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Technology takes the top position in outbreak management

By Oliver Schacht / Special to Healthcare Facilities Today
April 13, 2020

The emergence of novel outbreaks such as the COVID-19 Coronavirus reveals the magnitude of pandemic response efforts that are required, and the tremendous need for reliance on new technologies. In particular, rapid diagnostics have been spotlighted by the CDC and the U.S. government as essential to the nation’s ability to manage this deadly infectious disease as it gains a widespread foothold across the states.

Outbreak management, particularly with highly virulent infections like COVID-19 that spread easily through respiratory transmission, requires a two-part approach – first identifying which patients actually have the infection and then tracking the spread of the infection across different regions and states. Diagnostics and surveillance technologies have advanced tremendously over the years and are contributing to the fast action the U.S. has taken in recent weeks; yet there are still parts of the process that can be improved to help us minimize the risks even more.

Diagnostics: the key tool for outbreak detection

Before outbreaks can be managed, it’s important to pinpoint which patients are infected and who has been exposed to the virus or bacteria through those individuals in order to determine where it may spread to next. This is where whole genome sequencing (WGS) diagnostic tools provide the most value.

WGS diagnostics identify disease causing variants using sequences from bacterial, viral, and fungal pathogen genomes. These technologies have evolved over the last ten years to become even more precise with their detection, and minimize the time needed to provide testing results, delivering key data in hours instead of days. In pandemic situations where viruses and bacteria spread quickly, reducing the time between testing and targeted therapy can drastically improve patient outcomes and ensure clinicians have the information they need to diagnose and treat patients.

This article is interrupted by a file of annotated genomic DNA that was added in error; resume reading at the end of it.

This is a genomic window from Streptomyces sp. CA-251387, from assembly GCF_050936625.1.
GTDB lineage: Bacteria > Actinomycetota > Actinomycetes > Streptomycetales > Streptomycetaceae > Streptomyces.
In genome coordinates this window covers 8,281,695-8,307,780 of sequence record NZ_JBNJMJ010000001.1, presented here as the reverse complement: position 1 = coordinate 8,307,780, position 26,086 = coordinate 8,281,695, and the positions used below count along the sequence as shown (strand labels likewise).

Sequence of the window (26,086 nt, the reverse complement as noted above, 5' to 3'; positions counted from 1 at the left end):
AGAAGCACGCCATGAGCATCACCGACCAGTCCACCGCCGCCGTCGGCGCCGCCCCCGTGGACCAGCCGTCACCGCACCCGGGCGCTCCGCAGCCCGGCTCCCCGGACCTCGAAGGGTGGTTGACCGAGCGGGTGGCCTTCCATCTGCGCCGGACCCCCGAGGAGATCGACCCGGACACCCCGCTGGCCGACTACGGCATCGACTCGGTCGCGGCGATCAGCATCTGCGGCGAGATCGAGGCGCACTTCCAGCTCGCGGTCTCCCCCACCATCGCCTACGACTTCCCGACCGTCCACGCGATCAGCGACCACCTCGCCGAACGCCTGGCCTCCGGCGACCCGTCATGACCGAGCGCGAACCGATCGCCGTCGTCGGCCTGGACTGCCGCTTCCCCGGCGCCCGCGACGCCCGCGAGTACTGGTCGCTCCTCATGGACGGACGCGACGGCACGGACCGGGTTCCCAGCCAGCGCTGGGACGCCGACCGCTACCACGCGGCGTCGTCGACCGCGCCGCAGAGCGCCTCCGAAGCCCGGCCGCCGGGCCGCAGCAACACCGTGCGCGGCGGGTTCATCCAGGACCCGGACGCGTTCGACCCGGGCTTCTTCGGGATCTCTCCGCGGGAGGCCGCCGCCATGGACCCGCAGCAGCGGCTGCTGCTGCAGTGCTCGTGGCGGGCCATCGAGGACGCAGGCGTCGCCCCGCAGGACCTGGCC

Challenges with access to diagnostic tests

While the development of these technologies has advanced, challenges remain with getting diagnostic tools in the hands of long-term care facilities, hospitals, and other areas where patients are at a higher risk. 

The rigorous FDA approvals process

With the recent COVID-19 outbreak we saw the CDC set forth guidelines and pushed a coronavirus test through FDA-issued Emergency Use Authorization in a matter of days. While it’s an impressive feat for this specific outbreak, there are many other diagnostic technologies designed to address other concerning outbreaks such as drug resistant UTIs, C. auris and other infections, that are held up in the FDA submission process. This process can take months or years, leaving many potentially life-saving technologies in pilot project limbo until approval is provided.

The limited number of test sites